Tag: Warp Records

LONELADY (There Is) No Logic

Hailing from Manchester, LONELADY released her first album ‘Nerve Up’ on Warp Records in 2010.

The nom de théâtre of songwriter and multi-instrumentalist Julie Campbell, her influences include post-punk, funk and electronic pop. Her stark urgent sound came from initially working with basic tools such an 8-track cassette recorder, Fender Telecaster, and Yamaha keyboard which triggered invention through enforced economy.

Embracing the funk, LONELADY’s second album ‘Hinterland’ came out in 2015 with the scratchy ‘Bunkerpop’ acting as kind of manifesto statement. She came to the attention of John Foxx and recorded a cover of ‘030’ from ‘Metamatic’ for the officially sanctioned ‘He’s A Liquid’ tribute EP saying “I live in a high-rise right next to a dual carriageway, so John Foxx’s music makes a lot of sense to me”.

Recorded in a basement bunker beneath Somerset House in London and released earlier in the summer, the third LONELADY album ‘Former Things’ saw an increased use of drum machines, sequencers and synths (particularly the ARP Odyssey and Korg MS10) in a lively but mournful eulogy to the lost golden age of childhood and youth.

Following opening for NEW ORDER, LONELADY was invited to perform ‘(There Is) No Logic’ on the BBC’s ‘Later… with Jools Holland’; the song itself is one of the highlights on ‘Former Things’, a hypnotic blippy slice of industrial funk which while adopting soulful Trans-Atlantic forms, is distinctly English in its art punk presentation, recalling CABARET VOLTAIRE and ‘Sensoria’ in particular.

Filmed in the desolate grandeur of Brunswick Mill where JOY DIVISION were captured for their ‘Love Will Tear Us Apart’ video, the charismatic performance also features James Field on electronic drums and Kendra Frost of KITE BASE on synths.

‘Former Things’ is without doubt, the most immediate and accessible LONELADY album yet. Previous single ‘Fear Colours’ crosses PRINCE with TALKING HEADS while using a LinnDrum and a straightforward synthbass pattern for its backbone, ‘Time Time Time’ is a passionate slice of post-punk funk featuring a Korg Triton given to Campbell by Brian Eno. Driven by a distant rhythm unit, ‘The Catcher’ takes on a sombre disposition despite the classic electro groove while the title song brings in hushed disco vibes.

As well as an upcoming European tour, LONELADY’s affinity with CABARET VOLTAIRE is taken to the next level in new collaboration with Stephen Mallinder and WRANGLER bandmate Benge for a six track mini-album ‘Clinker’ with the first preview track ‘Camouflage’ recalling A CERTAIN RATIO.

Out on Les Disques du Crepuscule, the project actually began a few years but the various commitments of the trio saw the recordings exiled on a hard drive until now.

‘(There Is) No Logic’ is from the album ‘Former Things’ released by Warp Records in CD, vinyl LP and digital formats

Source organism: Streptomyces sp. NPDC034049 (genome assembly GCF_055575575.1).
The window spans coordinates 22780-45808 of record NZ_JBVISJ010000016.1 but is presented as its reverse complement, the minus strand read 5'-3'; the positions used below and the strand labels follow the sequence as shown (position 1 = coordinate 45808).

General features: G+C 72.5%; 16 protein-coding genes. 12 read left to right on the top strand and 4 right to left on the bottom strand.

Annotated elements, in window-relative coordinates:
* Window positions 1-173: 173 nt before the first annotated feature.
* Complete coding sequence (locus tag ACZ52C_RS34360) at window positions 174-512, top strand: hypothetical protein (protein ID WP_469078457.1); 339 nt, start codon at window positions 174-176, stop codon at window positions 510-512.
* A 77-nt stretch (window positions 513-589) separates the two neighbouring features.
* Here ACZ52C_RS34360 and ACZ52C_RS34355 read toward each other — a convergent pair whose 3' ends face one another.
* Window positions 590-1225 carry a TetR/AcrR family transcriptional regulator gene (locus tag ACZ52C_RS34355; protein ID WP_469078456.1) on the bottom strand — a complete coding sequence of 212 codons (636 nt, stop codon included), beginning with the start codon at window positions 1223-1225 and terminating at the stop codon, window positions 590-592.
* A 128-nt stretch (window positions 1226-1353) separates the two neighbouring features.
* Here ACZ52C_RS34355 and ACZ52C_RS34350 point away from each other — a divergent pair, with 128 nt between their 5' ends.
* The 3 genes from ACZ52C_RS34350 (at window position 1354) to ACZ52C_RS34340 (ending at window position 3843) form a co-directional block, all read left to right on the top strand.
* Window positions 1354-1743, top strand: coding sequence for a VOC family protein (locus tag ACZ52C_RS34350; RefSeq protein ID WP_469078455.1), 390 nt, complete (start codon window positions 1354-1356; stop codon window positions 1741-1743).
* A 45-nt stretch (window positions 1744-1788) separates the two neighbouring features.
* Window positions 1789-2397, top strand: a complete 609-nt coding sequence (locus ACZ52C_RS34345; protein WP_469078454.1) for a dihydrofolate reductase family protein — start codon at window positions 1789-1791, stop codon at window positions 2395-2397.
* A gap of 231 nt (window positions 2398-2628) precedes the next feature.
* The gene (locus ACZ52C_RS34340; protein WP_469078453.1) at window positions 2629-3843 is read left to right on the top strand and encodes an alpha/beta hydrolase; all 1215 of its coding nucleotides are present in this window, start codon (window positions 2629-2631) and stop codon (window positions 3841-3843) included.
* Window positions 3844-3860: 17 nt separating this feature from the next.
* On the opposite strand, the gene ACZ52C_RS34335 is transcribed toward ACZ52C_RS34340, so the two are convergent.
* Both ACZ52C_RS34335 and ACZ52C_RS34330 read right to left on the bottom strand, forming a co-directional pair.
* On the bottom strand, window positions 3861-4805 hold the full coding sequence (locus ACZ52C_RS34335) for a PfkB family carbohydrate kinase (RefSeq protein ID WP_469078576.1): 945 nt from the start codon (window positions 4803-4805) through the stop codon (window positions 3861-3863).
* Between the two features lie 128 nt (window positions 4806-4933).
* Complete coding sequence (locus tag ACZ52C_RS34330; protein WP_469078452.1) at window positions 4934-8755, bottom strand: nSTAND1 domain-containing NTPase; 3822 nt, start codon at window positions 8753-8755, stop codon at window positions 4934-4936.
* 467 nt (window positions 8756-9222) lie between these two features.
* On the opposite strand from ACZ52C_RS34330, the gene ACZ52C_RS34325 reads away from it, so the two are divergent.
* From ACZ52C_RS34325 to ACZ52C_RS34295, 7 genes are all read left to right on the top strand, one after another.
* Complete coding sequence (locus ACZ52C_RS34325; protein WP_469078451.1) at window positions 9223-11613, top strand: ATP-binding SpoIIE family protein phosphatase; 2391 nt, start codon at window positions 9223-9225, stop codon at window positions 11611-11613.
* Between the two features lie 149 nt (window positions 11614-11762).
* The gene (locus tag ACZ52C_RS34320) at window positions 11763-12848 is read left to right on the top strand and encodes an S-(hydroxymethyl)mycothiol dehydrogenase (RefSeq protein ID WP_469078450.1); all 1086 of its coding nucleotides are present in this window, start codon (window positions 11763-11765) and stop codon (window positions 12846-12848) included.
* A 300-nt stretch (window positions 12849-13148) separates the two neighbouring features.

‘Clinker’ as Campbell Mallinder Benge is released by Les Disques du Crepuscule in vinyl and digital formats from https://lesdisquesducrepuscule.com/clinker_twi1256.html

LONELADY 2022 UK + European tour dates:

Hebden Bridge Trades Club (14 January), Liverpool 24 Kitchen Street (15 January), Sheffield Record Junkee (16 January), Birmingham Hare & Hounds (17 January), Paris Le Hasard Ludique (19 January), Ghent Charlatan (20 January), Hamburg Headcrash (22 January), Berlin Kantine am Berghain (23 January), Cologne Blue Shell (24 January), Amsterdam Paradiso Kleine Zaal (25 January), Cambridge Junction 2 (27 January), Cardiff Clwb Ifor Bach (28 January), Southampton The Joiners (29 January), Norwich Arts Centre (30 January), Nottingham Bodega (1 February), Edinburgh The Mash House (2 February), Glasgow Audio (3 February), Dublin The Grand Social (15 February), Ulster Sports Club (16 February)





Text by Chi Ming Lai
Photos by Alex Hurst
15th October 2021


APHEX TWIN Syro01For casual APHEX TWIN fans, it can be hard to separate the visuals from the music in Richard James’ two most significant / infamous tracks – ‘Come to Daddy’ and ‘Windowlicker’.

They have accompanying Chris Cunningham promo videos that are indelibly linked and arguably bigger than the tracks that they promoted – featuring James’ head superimposed respectively onto a) a set of school kids terrorizing a granny in a tower block and b) a booty-shaking group of buxom / bikinied models, both creating disturbing images that once seen, can’t be unseen.

So with no visuals and no real vocals to speak of, approaching the new 12 track release by APHEX TWIN is potentially a daunting one, especially with initially inscrutable titles such as ‘s950tx16wasr10 [163.97]’ [earth portal mix] and ‘4 bit 9d api+e+6 [126.26]’… however, scratch the surface and for synth geeks / musos, the titles do give up little tit-bits of information relating to both the tempo of the pieces and some of the equipment featured (for example, the former references Akai’s S950 sampler). Gear fetishists can also check out the enviable set of hardware used in the radial graphic on the album packaging…

aphex-twin-syro-spiralComing thirteen years after the last APHEX TWIN collection ‘Drukqs’, the weight of expectation for ‘Syro’ would be akin for many to the appearance of a new KRAFTWERK album, and as such, the possibility of it living up to the weight of the hype surrounding it was always going to be tough. What is evident from the off is that the overall APHEX TWIN sound has mellowed, those expecting a rush of synthetic abrasive textures will be surprised by some of the almost 70s jazz-funk like textures featured and also the amount of melodic elements used throughout.